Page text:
Recently, a friend and photographer Ben Jacobsen of Ben Jacobsen Photo got his work into a third gallery. One of the gallery owners asked him “Is your work Photoshopped?” This is also a popular question often asked at Art Fairs and Photography exhibits. Why is this question relevant to some viewers? If you are asking this, do you know what Photoshopping means? Better yet, What does that word mean to you, and what is it that you are asking?
Should Photoshop play a role in political correctness? Louisiana State University is drawing some criticism this week after it came to light that the university had used Photoshop to erase Christian crosses from the chests of body-painted fans.
News photo agencies EPA, AFP, and Reuters have all issued kill orders for a photo of Kim Jong-il’s funeral procession released by the Korean Central News Agency, the state news agency of North Korea. The photo (above at bottom) raised red flags after a comparison with a Kyodo News photo taken just seconds earlier revealed that a number of people had vanished from the scene. The New York Times writes,
A side-by-side comparison of the full images does point to a possibly banal explanation: totalitarian aesthetics. With the men straggling around the sidelines, a certain martial perfection is lost. Without the men, the tight black bands of the crowd on either side look railroad straight.
Perhaps it was a simple matter of one person gilding the lily.
What if all advertising photos came with a number that revealed the degree to which they were Photoshopped? We might not be very far off, especially with recent advertising controversies and efforts to get “anti-Photoshop laws” passed. Researchers Hany Farid and Eric Kee at Dartmouth have developed a software tool that detects how much fashion and beauty photos have been altered compared to the original image, grading each photo on a scale of 1-5. The program may eventually be used as a tool for regulation: both publications and models could require that retouchers stay within a certain threshold when editing images.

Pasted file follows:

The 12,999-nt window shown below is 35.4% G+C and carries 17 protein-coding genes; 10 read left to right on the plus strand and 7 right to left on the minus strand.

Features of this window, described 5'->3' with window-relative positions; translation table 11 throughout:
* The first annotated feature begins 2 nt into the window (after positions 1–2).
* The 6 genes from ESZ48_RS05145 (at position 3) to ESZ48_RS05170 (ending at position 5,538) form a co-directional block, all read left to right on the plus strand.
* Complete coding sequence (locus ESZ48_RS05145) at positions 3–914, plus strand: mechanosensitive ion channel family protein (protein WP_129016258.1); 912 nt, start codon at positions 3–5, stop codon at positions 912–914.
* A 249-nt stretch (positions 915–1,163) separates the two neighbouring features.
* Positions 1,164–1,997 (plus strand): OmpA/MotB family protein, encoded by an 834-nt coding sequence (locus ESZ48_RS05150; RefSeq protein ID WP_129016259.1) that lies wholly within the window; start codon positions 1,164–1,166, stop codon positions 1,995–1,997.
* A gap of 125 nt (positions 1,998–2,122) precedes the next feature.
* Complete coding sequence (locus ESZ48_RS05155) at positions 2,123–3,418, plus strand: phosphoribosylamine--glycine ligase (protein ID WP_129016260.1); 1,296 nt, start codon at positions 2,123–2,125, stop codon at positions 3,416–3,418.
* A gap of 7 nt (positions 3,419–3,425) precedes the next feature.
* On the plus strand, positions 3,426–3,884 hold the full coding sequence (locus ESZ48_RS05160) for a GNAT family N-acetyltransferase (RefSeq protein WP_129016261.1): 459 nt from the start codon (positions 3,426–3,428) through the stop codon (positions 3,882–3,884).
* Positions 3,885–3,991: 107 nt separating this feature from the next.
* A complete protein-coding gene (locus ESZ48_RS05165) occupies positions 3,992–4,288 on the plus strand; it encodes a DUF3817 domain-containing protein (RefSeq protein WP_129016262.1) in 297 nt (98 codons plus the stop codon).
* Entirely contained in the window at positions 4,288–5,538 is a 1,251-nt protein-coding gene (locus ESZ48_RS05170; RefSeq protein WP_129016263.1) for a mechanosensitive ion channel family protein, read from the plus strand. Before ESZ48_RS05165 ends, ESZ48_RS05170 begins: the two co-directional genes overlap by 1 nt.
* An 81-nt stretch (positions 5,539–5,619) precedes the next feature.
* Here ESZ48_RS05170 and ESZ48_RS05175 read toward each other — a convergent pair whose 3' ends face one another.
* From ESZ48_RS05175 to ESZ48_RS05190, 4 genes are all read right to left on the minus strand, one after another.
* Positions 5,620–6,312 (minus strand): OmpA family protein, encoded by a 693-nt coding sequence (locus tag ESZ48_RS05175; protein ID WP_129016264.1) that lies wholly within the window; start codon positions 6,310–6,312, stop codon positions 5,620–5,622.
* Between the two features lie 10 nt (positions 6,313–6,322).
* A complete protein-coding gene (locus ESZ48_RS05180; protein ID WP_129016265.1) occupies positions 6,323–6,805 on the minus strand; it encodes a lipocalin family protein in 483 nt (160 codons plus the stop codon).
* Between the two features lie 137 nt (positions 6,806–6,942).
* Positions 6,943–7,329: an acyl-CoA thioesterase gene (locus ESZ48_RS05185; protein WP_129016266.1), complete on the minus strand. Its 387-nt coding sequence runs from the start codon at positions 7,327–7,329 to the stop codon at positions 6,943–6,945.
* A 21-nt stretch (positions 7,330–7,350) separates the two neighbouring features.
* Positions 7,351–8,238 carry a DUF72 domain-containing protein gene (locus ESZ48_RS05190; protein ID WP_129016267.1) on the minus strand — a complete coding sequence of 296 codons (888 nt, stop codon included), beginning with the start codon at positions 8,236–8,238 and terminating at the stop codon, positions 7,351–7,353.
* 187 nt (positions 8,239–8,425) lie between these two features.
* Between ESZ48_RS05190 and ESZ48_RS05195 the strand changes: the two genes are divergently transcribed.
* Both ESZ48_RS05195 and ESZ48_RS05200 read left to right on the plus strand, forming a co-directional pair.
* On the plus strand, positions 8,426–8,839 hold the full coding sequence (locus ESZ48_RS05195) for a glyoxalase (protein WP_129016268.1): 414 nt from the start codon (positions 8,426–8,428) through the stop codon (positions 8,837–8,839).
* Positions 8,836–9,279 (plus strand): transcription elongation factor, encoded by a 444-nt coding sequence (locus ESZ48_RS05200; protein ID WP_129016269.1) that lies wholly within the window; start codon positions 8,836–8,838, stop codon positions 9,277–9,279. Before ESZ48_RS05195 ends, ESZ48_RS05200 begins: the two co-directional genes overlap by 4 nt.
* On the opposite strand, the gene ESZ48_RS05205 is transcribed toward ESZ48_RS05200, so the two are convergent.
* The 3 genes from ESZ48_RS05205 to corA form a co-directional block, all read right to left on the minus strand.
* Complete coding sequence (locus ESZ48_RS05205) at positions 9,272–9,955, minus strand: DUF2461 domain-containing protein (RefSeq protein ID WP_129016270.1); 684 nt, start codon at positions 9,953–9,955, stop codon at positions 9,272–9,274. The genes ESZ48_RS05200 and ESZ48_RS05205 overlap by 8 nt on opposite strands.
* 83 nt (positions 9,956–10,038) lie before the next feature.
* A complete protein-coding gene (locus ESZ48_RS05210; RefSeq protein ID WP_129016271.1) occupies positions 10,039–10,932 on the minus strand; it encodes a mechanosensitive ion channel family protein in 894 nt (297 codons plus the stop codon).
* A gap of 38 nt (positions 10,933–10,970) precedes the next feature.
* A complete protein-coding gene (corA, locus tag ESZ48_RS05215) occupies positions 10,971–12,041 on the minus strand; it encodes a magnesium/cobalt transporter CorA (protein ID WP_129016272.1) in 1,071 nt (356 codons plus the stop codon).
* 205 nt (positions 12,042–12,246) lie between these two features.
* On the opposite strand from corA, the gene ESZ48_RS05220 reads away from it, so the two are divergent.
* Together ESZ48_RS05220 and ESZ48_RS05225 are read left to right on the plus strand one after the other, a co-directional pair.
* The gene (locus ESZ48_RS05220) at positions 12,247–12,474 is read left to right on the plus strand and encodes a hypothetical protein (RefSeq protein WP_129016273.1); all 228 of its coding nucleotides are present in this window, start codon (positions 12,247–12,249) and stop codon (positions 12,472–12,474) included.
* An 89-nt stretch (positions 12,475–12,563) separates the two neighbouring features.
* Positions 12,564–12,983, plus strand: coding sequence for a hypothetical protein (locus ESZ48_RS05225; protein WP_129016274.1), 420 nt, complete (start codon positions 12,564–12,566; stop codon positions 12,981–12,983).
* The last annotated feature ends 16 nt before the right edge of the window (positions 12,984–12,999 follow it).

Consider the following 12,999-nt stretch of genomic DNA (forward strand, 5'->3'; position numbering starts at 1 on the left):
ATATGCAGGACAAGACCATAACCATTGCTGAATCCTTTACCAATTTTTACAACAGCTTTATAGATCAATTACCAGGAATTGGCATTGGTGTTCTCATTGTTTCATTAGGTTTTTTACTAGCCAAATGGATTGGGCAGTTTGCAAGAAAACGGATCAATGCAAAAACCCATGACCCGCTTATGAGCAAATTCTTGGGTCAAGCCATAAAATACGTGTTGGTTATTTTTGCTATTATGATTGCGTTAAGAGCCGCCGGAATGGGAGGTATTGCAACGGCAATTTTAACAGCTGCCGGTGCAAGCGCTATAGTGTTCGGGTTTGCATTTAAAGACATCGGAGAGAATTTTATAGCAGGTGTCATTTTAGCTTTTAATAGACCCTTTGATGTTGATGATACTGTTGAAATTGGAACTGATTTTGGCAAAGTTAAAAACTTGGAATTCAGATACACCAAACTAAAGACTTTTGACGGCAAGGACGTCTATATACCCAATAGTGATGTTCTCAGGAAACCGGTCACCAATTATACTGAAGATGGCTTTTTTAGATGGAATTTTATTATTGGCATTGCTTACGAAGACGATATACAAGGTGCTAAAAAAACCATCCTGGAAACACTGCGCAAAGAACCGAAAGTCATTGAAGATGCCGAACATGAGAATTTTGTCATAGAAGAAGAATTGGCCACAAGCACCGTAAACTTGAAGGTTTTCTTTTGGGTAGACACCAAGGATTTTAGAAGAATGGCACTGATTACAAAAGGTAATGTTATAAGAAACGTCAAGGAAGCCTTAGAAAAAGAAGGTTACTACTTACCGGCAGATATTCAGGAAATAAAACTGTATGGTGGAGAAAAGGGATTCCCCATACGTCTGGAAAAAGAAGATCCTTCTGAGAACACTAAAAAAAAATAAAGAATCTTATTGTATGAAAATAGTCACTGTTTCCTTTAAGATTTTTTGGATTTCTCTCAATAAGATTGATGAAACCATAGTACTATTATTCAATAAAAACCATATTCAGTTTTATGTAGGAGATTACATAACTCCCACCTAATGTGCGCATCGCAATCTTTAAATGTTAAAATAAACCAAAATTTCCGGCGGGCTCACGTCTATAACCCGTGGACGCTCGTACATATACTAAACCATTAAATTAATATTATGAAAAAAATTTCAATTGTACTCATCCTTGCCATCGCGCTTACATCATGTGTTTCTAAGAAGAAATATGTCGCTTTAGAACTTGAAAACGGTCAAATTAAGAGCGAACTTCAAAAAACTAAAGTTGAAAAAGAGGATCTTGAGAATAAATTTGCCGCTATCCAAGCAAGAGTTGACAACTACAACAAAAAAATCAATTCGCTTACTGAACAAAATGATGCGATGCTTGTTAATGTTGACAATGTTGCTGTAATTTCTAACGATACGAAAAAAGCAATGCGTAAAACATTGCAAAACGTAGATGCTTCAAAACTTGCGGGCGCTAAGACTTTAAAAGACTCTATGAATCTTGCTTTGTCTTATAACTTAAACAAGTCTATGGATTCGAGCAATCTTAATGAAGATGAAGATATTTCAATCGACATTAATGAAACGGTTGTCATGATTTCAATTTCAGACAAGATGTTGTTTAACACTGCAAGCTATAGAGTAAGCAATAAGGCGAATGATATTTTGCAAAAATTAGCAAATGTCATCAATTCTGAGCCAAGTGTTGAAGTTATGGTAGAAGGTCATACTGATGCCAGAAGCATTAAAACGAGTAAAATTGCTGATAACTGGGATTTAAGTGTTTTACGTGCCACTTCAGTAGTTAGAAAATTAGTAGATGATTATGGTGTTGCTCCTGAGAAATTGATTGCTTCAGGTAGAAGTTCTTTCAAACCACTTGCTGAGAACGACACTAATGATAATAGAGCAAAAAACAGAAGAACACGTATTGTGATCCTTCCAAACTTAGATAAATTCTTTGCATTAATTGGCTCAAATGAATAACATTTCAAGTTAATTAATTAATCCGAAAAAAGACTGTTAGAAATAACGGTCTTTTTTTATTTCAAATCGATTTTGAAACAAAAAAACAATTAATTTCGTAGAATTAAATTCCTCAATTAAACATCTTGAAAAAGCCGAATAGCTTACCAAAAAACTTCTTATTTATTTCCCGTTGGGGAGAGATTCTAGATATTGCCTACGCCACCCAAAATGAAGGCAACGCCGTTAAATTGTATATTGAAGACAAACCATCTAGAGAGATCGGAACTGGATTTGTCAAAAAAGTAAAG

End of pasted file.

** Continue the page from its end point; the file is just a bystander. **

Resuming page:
(via Dartmouth via NYTimes)
Apparently the universe isn’t perfect enough for Apple’s products. David Kaplan, a keen-eyed physics professor at the University of Wisconsin – Milwaukee, noticed that an entire galaxy is missing from the image of the Andromeda Galaxy used as OS X Lion‘s default wallpaper.
Spanish sports daily AS was forced to publish an apology earlier this week over a soccer match photo in which a player was airbrushed out. The photo was of a controversial no-call in which a Barcelona player might have been slightly offsides before receiving the ball and assisting in a goal. In the photograph published by AS, the last defender was removed, making the Barcelona player look clearly offsides.
The apology posted by the paper had the headline “Pedimos disculpas por un error en la infografía del 1-0,” which translates to “We apologise for the error in the computer graphics in the 1-0 incident”. So it seems that while they were adding in the lines and player names explaining the play, the brilliant Photoshop guru accidentally performed some Content Aware Fill mojo on that last defender. Clearly an understandable mistake, wouldn’t you say?
(via Rob Galbraith)
A couple days ago Flickr published a blog post featuring a handful of member photographs of the December 2010 lunar eclipse. The first image in the post was “The 2010 Winter Solstice Lunar Eclipse over Jersey City, NJ” (shown above) by photographer Steve Kelly.
While the blog mention instantly generated tens of thousands of views, many of the visitors began commenting that something about the image was amiss. Apparently Flickr thought so too, and the image was soon wiped from the blog post.
The most recent fuel for resentment towards BP comes from a doctored photo of the company’s crisis center in Houston. America blog’s John Aravosis made the connection when he examined a hi-resolution version of the photo, which was displayed prominently on the BP website. All this comes after BP promised for increased transparency between the company and the public.